JP Boutros on Development, Streetfronts, & Parks Protection for Ward 16 (Eglinton-Lawrence)

Bannockburn Park

I became a supporter of the campaign to save Bannockburn Park from development back in the spring. I’ll remain active even if I lose the election on Monday. It’s unacceptable to see a public school board choose to reduce our Ward’s limited pool of public green space just to get some short-term cash.

If elected , I’ll use every means available – rules, by-laws, a City bid for the land, and appearing at the OMB hearing – to stop this development.

Development Ward-Wide

It’s time to elect a Councillor for Ward 16 who isn’t beholden to developers. To back my pledges up, I’ve refused campaign donations from developers – and I returned a donation last week to a developer who’d tried to contribute to my campaign online. Ward 16 needs independent representation to put our vision of the neighborhood first; only developers who’ve first built community support will have my support.

It’s easy for my opponents to say they want Queen’s Park to reform the Ontario Municipal Board out of existence – but we can’t wait for that. I’ve helped to beat developers at the OMB. From my experience at City Hall, I also know that we have a chance to do more locally – by amending the new development permit system to build consultation in at every step of development approvals, so character neighborhoods have a fighting chance of delaying unpopular or ill-considered developments long-before the appeal phase.

I would work with Ward 16 Residents’ Associations to help create a permanent committee to identify potential development risks in advance , to reduce the chance that neighbors will be caught off guard. I know what these associations are up against, because I was active in the Eglinton Park Residents’ Association in the previous decade.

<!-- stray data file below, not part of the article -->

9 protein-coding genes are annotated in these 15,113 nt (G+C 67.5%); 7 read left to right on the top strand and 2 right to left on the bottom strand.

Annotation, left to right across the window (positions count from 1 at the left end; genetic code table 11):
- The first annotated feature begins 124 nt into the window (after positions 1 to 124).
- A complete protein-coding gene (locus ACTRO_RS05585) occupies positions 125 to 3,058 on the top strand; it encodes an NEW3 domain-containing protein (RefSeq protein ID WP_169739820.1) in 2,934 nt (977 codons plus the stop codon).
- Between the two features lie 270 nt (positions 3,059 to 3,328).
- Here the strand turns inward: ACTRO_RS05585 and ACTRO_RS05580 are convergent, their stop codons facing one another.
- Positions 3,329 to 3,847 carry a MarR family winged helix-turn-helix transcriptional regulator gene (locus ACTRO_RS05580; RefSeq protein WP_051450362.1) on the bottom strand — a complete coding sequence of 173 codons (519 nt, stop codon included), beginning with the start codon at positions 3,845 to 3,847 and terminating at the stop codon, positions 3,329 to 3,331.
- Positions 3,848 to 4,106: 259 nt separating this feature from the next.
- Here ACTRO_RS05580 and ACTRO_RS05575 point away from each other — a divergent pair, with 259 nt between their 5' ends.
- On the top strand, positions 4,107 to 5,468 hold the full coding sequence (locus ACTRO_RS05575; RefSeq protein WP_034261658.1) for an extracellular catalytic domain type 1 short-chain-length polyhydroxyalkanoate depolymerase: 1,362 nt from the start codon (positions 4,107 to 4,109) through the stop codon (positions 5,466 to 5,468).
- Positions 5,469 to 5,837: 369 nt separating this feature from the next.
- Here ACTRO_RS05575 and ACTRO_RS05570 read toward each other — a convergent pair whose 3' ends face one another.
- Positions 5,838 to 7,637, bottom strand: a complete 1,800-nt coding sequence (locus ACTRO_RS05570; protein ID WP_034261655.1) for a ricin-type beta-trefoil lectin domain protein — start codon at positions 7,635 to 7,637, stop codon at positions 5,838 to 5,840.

Streetfronts

I would also fight to Save Our Streetfronts. Local businesses have told me that new “demolition clauses” are giving landlords the right to throw them out simply if they have an intent to develop – even if they’ve never received development approval or a demolition permit – and the story checks out elsewhere in Toronto. There’s a risk that these clauses could be used to start to break up the street-front business strips in our ward for condo development.

The big tax break the province forces us to give vacant storefronts also gives landlords and incentive to hold their properties empty, waiting for higher rents or for developer buyouts.

I’ll lobby Queen’s Park to get rid of this unfair and shortsighted tax break. I’ll work with colleagues to pass a by-law that limits the use of development clauses unless the landlord has a valid development permit from the City.